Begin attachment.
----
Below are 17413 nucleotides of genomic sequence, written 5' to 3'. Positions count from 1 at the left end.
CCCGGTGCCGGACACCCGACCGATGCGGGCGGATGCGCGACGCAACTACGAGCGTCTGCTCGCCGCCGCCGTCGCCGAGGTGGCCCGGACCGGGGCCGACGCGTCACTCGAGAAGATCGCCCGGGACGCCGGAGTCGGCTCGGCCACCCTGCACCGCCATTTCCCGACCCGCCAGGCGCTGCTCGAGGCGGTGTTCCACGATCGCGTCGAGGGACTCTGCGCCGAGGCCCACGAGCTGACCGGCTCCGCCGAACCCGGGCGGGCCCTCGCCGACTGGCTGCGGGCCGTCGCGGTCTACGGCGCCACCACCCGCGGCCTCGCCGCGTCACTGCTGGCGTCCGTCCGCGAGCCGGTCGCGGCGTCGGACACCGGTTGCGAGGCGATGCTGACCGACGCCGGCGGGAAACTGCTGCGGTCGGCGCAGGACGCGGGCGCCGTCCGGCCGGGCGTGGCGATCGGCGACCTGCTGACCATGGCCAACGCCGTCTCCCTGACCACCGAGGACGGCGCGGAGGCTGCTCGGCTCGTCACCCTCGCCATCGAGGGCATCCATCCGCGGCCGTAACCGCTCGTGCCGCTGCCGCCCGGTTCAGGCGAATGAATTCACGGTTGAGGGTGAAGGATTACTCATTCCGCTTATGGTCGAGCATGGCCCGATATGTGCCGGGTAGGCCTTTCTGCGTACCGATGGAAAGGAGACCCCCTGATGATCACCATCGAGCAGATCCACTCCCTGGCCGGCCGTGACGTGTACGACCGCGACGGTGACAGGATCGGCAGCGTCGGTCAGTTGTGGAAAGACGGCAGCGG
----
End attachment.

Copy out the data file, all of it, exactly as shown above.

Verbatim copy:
Below are 17413 nucleotides of genomic sequence, written 5' to 3'. Positions count from 1 at the left end.
CCCGGTGCCGGACACCCGACCGATGCGGGCGGATGCGCGACGCAACTACGAGCGTCTGCTCGCCGCCGCCGTCGCCGAGGTGGCCCGGACCGGGGCCGACGCGTCACTCGAGAAGATCGCCCGGGACGCCGGAGTCGGCTCGGCCACCCTGCACCGCCATTTCCCGACCCGCCAGGCGCTGCTCGAGGCGGTGTTCCACGATCGCGTCGAGGGACTCTGCGCCGAGGCCCACGAGCTGACCGGCTCCGCCGAACCCGGGCGGGCCCTCGCCGACTGGCTGCGGGCCGTCGCGGTCTACGGCGCCACCACCCGCGGCCTCGCCGCGTCACTGCTGGCGTCCGTCCGCGAGCCGGTCGCGGCGTCGGACACCGGTTGCGAGGCGATGCTGACCGACGCCGGCGGGAAACTGCTGCGGTCGGCGCAGGACGCGGGCGCCGTCCGGCCGGGCGTGGCGATCGGCGACCTGCTGACCATGGCCAACGCCGTCTCCCTGACCACCGAGGACGGCGCGGAGGCTGCTCGGCTCGTCACCCTCGCCATCGAGGGCATCCATCCGCGGCCGTAACCGCTCGTGCCGCTGCCGCCCGGTTCAGGCGAATGAATTCACGGTTGAGGGTGAAGGATTACTCATTCCGCTTATGGTCGAGCATGGCCCGATATGTGCCGGGTAGGCCTTTCTGCGTACCGATGGAAAGGAGACCCCCTGATGATCACCATCGAGCAGATCCACTCCCTGGCCGGCCGTGACGTGTACGACCGCGACGGTGACAGGATCGGCAGCGTCGGTCAGTTGTGGAAAGACGGCAGCGG